Reviving my role as a Wall Street equity analyst, I conducted an interview with the publisher and the editor of the Cleveland Plain Dealer as part of a small fundraiser for the Cleveland Film Society. While the formal discussion probably lasted 45 minutes, the conversation continued throughout the remainder of the evening. The conclusion was that newspapers matter. While I would like to think that is an obvious point, the revelation for me was that newspapers need to re-engage their respective communities to remind them of that fact.
The audience seemed dazzled by Egger & Goldberg, the typical criticism stifled. There seemed to be a better appreciation for the complexities of the business and the difficult decisions that needed to be made daily. Perhaps if papers were more direct with their community they would both get more respect and better readership.
Terrance C.Z. Egger became publisher of the Plain Dealer in May of 2006; among his many achievements to date was the hiring of Susan Goldberg in May of 2007. They are a terrific, convivial team that did a nice job of communicating their passion, especially for the active role a newspaper can play in its community.
Recognizing that Cleveland has a perpetual cloud over it, Susan is trying to shake it loose. It doesn't hurt that the Cavs and Indians had exciting post-seasons with the Browns continuing that momentum. With that as a backdrop, the front page has changed dramatically and has come to life. More color, more local stories, less structure, a left hand bar highlighting content -- just like a real newspaper. Cleveland is a sports town; the coverage has been beefed up with tremendous promotion of the individual columnists. Restaurant reviews appear on line first so that readers can comment resulting in a print version that captures both. Readers can contribute photographs and commentary each week on high school sports and other topics. Blogs have been launched, albeit with some controversy; but better to make mistakes and learn from them than sit still and get passed over. In short, rapid progress is being made; towards what eventual end is less clear, but that is an industry issue, not a local one. .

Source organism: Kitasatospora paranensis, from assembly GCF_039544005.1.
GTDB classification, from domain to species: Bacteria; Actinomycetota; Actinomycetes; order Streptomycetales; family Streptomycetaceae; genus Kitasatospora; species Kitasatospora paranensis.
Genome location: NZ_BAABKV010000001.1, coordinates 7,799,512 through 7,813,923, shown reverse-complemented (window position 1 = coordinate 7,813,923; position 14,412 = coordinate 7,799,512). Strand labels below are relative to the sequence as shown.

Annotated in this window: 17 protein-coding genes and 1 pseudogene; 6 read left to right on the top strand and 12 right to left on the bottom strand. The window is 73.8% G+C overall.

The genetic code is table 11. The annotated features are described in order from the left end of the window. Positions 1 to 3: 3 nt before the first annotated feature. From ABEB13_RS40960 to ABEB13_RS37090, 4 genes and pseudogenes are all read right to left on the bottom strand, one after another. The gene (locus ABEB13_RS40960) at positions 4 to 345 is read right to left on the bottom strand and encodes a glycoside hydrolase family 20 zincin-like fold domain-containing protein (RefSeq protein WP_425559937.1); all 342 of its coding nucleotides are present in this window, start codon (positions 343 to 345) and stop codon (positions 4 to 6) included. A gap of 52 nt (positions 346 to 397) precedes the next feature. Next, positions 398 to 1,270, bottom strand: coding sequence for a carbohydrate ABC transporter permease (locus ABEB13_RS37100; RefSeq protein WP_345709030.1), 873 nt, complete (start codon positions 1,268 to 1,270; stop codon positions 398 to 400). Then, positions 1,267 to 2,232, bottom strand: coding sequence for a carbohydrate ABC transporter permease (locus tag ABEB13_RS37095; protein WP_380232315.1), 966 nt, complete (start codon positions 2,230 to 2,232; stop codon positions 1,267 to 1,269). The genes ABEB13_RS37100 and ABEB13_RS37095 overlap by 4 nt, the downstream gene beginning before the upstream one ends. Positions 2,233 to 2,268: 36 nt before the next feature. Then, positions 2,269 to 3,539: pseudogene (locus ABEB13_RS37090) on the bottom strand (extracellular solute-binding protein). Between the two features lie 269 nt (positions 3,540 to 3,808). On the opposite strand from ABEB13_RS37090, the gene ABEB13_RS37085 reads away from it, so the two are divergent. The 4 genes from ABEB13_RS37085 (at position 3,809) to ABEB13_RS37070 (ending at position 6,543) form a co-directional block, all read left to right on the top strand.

Major metropolitan papers need to increase their relevance to their readers. They can no longer be everything to everyone as the resources are constrained. Tradeoffs need to be made about what can be covered comprehensively and what cannot. Newspapers need to focus on what makes them distinct in their market and stick to their core strengths. Increasingly, community dialogues are taking place online; newspapers are doing a better job of participating, More data driven stories are being developed that should result in stories with potentially longer shelf lives.
Newspaper matter as they can help ferret out the good guys from the bad. They can keep the dialogue civil. They provide a watchdog role
All told, I was more optimistic about the newspaper industry at the end of that evening than I have been in some time. The industry won't return to its former profitability but it strikes me as far from dead.